Tioara, the seventh, was a woman who gave birth to four children and worked as a communal peasant cook before commencing her holy career.  She apparently leaned to read and write from the local priestesses.  She lived simply, proclaiming the value of poverty and modesty.  She devised the first independent order of priestesses, which she called the "comforters."  The idea of providing solace and intercession reflected devotion to the Goddess Mara, and Tioara's work is given great credit for creating what became a cult to Mara within the body of Shufrantei belief. More broadly, she regularized the participation of priestesses within the faith.  To a large degree priestesses had held a subordinate role in Ancita worship, but Chuslera had made her job easier, by giving priestesses vital roles in all the rites he prescribed.  As a result, women became important masters of Shufrantei rites, never to let men forget the Goddesses' influence. 

The last two prophets came fifty years after Ierecina's death.  

Clumbarethe eighth, was a great teacher and temple-builder.  He spoke eloquently and impassionedly about the faith.  His lectures were recorded and added to the Shufrantei canon of holy books.  He went about the conquered territories and preached, and as he did he commissioned the building of new temples in the cities.  By this time the converted lands included over a fourth of Bergonia, and he covered nearly all of it.

In his wake he left a series of municipal "building commissions" to organize the construction and maintenance of temples, crematoriums and other public facilities.  Since water was crucial for the purification rite, and cleanliness essential for the holy life, the building commissions raised funds for maintaining the aqueducts, reservoirs and water systems.  In subsequent centuries every city and town had a building commission, an important branch of local government.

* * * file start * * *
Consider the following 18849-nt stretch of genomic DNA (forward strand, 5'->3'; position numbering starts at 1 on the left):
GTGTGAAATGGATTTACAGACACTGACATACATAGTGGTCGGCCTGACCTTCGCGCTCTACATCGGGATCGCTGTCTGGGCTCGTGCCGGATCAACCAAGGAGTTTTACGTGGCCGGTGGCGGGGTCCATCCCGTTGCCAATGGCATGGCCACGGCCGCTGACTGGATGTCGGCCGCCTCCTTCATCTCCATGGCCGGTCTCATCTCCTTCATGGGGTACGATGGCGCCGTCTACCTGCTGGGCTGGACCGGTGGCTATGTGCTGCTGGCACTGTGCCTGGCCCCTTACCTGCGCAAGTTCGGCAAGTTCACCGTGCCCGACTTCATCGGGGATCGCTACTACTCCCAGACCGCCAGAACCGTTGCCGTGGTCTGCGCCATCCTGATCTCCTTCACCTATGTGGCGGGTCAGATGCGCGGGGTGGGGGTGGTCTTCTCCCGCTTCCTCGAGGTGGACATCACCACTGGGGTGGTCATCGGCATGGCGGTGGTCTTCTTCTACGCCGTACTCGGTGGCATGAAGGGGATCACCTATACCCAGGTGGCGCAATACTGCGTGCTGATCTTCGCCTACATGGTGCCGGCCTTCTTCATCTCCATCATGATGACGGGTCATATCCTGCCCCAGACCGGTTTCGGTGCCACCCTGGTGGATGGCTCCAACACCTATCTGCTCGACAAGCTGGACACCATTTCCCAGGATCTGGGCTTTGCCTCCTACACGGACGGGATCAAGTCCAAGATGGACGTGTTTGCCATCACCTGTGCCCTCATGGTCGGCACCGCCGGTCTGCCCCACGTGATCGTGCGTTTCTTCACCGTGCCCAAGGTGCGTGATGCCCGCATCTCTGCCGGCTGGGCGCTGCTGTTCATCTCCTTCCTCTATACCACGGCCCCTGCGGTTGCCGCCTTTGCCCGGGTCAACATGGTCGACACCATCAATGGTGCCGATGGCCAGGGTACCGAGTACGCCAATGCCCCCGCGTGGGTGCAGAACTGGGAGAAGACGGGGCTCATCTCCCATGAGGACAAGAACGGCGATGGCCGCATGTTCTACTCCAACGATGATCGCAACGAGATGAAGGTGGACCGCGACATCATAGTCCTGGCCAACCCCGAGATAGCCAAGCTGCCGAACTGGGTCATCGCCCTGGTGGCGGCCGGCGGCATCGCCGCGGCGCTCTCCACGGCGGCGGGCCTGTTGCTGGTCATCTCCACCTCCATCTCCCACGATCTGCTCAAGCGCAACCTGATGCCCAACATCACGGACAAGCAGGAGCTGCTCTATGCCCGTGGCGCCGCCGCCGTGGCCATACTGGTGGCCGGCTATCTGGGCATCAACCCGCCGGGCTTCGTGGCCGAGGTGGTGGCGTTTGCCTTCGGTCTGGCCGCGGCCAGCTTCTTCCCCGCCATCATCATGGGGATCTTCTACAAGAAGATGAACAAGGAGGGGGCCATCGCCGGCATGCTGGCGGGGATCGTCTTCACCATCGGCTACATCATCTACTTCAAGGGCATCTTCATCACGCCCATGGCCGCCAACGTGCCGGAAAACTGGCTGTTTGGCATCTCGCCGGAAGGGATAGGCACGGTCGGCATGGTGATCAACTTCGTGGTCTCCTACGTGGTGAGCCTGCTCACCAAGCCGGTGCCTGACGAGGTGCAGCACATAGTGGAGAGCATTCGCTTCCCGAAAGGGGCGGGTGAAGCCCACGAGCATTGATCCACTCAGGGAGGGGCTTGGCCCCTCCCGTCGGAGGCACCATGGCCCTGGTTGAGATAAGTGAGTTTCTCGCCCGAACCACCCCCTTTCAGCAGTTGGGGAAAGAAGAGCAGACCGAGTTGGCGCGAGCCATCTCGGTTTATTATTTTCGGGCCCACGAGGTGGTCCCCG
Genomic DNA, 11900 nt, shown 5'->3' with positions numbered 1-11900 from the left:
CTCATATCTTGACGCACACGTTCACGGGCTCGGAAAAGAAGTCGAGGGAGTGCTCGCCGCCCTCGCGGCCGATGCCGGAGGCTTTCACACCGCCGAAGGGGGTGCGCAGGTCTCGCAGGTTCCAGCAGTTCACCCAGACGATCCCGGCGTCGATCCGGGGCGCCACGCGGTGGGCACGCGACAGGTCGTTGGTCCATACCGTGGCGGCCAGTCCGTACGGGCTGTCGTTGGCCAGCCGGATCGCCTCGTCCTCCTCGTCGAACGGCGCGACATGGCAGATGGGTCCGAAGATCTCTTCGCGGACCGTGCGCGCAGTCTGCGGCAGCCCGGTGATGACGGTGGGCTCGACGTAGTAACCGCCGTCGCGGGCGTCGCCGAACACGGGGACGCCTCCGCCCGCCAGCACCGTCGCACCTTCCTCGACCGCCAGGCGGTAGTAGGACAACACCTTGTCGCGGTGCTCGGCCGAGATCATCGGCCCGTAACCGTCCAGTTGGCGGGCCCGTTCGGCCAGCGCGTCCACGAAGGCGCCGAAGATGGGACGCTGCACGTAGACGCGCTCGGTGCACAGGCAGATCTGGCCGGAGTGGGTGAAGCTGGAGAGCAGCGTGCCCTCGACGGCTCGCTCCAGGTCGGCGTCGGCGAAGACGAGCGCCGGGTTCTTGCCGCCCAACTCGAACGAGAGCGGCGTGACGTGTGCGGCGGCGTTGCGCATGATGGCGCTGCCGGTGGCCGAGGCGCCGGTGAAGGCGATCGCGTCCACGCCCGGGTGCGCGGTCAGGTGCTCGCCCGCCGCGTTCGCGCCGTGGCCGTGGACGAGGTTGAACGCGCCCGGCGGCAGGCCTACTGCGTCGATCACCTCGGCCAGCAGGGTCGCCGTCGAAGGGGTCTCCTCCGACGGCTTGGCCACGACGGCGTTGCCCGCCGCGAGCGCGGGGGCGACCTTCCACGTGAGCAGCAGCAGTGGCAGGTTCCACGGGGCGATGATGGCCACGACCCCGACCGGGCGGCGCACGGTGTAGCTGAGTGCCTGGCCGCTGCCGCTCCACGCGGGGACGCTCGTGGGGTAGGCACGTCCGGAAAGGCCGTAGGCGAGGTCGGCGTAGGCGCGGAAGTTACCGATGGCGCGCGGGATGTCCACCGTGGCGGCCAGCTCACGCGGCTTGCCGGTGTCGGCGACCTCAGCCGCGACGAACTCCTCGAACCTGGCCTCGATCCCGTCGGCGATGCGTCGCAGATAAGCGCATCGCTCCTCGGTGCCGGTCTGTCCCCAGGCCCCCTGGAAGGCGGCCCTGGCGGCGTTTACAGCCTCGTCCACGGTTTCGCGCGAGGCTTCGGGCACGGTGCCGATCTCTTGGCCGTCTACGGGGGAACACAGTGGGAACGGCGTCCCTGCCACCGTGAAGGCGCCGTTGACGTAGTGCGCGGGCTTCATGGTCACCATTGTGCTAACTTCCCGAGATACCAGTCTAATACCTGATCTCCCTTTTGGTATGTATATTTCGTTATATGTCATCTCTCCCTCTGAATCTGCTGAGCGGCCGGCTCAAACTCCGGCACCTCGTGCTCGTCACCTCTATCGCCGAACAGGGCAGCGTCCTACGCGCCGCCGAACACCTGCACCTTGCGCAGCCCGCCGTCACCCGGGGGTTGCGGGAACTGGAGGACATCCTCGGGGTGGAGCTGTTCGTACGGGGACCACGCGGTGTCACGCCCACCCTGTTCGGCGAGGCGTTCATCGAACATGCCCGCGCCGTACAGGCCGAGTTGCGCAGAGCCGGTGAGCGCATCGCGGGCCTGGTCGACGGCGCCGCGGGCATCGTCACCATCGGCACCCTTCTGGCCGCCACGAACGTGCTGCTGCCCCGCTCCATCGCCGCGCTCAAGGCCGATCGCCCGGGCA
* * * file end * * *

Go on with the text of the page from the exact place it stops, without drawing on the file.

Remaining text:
The ninth and last, Suleara, was also a woman, a pampered daughter of a new Shufrantei tieri who cast her luxurious life aside, spurned well-placed suitors and took to the religious life. She first fled the city streets and parlors for the temple precincts, and then she fled the city altogether to life in a monastery founded by Tiora's disciples. Finally she fled to the woods and lived under the trees and bathed in the creek. As she went through each of these simplifications she simplified her clothing-- except that she kept a wide-brimmed hat of the sort that ladies of the era wore.  Even in the forest, when she wore a simple tunic and skirt of rough un-dyed wool, she also wore the once-gorgeous, now worn, wide-brimmed hat.